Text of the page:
I grew up in a household where in my early years English was decidedly a second language.
Even as my parents quickly became fluent in speaking and reading the language of their adopted country, one thing that they didn’t adopt was the use of classically American idiomatic expressions.
Although I’m certain that most such expressions have their counterparts in other cultures, our household, at the very least was idiomatically deprived. Adages were never tossed about as part of casual conversation, nor were parables frequently used to teach life lessons.
Well, other than the obvious “Never let a Cossack into your home while your daughters are there alone.”
In fact, while I did quite well on the SAT exams, I’m certain that what kept me from having an asterisk next to my name was the fact that deciphering the meanings of such expressions as part of a multiple choice exam was somehing beyond my naturalized ability.
The exam was just culturally biased against me and probably even against those that did the actual marauding, raping and pillaging. Those poor Cossacks never stood a chance.
Over the years, though, I’ve learned some of the very basics, although I don’t seek to apply them under any circumstances, except maybe to illustrate a point, almost like what an idiom tries to do.
Silver Lining? Got it, every cloud has one.
Don’t s**t where you sleep? Got that one too. Damn good advice.
But last week I was following a path opposite that advised by another popular expression: “Don’t cry over spilled milk.”
I suppose that in the affluence of America that certainly holds true, but how could you even think to say that in parts of Bangladhesh? Or how can you even remotely suggest that to someone who’s let stock profits disappear into someone else’s pockets?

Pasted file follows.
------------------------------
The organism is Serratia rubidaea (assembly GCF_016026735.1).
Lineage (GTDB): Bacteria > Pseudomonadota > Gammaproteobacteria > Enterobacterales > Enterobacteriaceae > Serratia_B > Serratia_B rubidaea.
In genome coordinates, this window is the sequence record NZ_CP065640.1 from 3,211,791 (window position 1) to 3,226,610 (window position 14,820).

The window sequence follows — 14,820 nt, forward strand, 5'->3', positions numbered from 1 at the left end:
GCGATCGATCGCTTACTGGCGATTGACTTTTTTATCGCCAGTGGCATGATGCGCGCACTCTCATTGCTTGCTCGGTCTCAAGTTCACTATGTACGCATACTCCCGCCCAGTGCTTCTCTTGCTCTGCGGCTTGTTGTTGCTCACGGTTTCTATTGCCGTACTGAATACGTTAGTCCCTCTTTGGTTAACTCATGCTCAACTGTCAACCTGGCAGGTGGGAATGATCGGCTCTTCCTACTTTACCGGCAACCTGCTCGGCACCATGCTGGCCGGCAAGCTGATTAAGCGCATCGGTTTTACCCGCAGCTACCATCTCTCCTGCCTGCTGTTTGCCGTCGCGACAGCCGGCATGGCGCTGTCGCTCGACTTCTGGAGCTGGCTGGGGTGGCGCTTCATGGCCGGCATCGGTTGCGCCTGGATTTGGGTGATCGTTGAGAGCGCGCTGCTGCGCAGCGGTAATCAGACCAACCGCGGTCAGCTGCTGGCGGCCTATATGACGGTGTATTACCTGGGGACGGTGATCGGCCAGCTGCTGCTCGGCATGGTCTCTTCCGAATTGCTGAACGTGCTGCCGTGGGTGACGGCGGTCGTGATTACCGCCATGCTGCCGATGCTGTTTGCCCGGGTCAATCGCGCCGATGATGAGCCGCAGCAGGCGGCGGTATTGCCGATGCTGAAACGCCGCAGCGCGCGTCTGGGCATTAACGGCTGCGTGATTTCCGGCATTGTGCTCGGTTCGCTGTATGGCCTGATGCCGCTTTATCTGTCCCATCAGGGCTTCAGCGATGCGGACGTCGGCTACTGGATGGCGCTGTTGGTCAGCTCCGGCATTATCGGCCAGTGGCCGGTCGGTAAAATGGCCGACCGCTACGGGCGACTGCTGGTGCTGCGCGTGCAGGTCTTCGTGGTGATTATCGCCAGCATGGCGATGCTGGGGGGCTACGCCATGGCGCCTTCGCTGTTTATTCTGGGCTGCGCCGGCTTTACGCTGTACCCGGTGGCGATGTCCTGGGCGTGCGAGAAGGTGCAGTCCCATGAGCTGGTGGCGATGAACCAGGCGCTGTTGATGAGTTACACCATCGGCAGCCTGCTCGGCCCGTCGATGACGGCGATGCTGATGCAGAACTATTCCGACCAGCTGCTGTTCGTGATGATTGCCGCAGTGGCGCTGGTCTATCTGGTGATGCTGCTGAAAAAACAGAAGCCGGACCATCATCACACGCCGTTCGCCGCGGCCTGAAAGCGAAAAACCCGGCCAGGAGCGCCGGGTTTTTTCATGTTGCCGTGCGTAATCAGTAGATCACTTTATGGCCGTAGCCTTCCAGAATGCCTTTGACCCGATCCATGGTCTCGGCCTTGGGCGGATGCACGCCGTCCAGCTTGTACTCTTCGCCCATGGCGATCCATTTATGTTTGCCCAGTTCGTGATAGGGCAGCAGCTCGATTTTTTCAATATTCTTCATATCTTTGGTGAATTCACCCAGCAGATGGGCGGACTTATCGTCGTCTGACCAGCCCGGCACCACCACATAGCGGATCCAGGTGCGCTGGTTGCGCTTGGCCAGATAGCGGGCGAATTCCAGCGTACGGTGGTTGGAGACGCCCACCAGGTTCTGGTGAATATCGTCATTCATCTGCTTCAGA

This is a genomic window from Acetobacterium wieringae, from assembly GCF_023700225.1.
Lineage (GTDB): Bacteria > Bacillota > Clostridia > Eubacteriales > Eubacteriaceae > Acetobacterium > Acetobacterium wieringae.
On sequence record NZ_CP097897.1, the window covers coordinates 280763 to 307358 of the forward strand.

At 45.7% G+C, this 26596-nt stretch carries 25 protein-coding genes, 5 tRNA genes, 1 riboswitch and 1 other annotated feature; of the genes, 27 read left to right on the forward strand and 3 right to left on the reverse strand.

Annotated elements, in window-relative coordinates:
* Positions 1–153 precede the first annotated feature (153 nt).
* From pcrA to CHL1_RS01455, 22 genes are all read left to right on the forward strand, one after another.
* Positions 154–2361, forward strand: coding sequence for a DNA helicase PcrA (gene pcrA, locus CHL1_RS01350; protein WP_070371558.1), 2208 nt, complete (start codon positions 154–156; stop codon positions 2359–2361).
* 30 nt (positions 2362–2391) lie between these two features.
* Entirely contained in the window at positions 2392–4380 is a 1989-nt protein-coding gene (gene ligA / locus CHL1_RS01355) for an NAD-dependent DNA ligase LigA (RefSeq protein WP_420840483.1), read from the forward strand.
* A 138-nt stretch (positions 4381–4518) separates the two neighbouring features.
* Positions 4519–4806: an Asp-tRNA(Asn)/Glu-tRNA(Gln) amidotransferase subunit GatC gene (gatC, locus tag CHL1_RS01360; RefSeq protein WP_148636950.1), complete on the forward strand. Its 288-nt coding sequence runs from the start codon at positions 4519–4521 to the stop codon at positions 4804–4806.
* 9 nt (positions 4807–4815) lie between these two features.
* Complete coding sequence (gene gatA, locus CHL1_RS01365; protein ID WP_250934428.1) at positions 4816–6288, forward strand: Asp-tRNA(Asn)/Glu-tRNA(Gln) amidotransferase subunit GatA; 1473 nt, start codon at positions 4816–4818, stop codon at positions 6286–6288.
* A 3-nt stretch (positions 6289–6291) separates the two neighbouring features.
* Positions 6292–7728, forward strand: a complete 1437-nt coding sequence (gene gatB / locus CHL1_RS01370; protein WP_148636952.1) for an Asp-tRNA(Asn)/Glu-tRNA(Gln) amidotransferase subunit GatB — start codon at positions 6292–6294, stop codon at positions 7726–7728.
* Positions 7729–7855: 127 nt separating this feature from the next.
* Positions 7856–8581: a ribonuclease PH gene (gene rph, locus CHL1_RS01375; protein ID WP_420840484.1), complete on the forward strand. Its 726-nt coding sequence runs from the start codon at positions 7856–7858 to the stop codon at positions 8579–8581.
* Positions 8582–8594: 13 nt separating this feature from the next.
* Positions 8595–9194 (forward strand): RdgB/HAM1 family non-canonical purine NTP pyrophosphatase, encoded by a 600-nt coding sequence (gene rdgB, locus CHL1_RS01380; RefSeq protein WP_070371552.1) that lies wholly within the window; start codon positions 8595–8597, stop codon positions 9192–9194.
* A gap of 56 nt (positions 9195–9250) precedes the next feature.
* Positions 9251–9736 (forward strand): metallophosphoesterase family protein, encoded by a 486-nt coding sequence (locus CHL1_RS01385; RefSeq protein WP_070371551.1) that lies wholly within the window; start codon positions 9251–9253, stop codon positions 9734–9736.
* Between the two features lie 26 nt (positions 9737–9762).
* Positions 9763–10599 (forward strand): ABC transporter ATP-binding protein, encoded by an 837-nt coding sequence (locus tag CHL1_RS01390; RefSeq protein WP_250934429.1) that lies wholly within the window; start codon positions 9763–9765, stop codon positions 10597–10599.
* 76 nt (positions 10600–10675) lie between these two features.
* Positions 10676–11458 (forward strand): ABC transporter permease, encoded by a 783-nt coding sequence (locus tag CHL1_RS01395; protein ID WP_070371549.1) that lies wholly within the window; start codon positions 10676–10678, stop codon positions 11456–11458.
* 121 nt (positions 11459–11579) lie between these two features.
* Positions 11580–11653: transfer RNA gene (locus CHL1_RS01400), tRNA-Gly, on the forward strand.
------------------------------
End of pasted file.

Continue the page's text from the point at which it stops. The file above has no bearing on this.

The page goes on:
For them, it’s the end of the world as they know it.
But I get it. It’s done. It’s over. Move on. Sunk costs, etc.
But there I was last week moaning the losses of some favorite stocks as they closed above the strike prices at which I sold their call contracts.
One, which I only passingly mentioned over the past few days was Halliburton.
Halliburton, like my other favorites is such, because it predictably spins off a nice options premium. Unfortunately, it’s not one of my triple threat stocks because it has only a pathetic dividend.
It has the attractive premium because if you’re the type that worries about paper losses, you’ll need the money for antacids. It’s just a little volatile and reacts to news, rumors and politically shifting winds.
You need to have a bit of extra stomach lining when you own Halliburton. You also have to ignore its close association with lots of bad things over the years that may make you question the morality of investing in such a company.
I don’t have those kind of qualms, so Cheney, I’m talking to you. In fact, as much as I love New Orleans, making it a regular vacation spot, I applaud the Food Industry portion of Halliburton for its much maligned effort to engineer self frying fish in the Gulf of Mexico.
After all, that seemed like the natural extension and transfer of volatility from the stock to the fish.
When it comes to Halliburton, “What you don’t know won’t hurt you.”
There’s an adage for every situation.
While busy moaning, a funny thing happened. In fact, it was the sort of thing that I always count on happening and welcome with open arms.
Jut 3 days after losing my Halliburton shares at $35 for a final options premium of only $0.28, bringing the total 3 months’ premium to $4.56 in addition to that pathetic dividend, it was time to stop moaning and do something.
That something was to snap up shares of Halliburton as it had come down to $33.50 from more than $37.
Although I did shed some metaphorical tears deep down I knew that I would never have taken profits with Halliburton at $37. I never would have sold my shares because you can’t completely escape your human nature, despite the discipline that you seek to impose.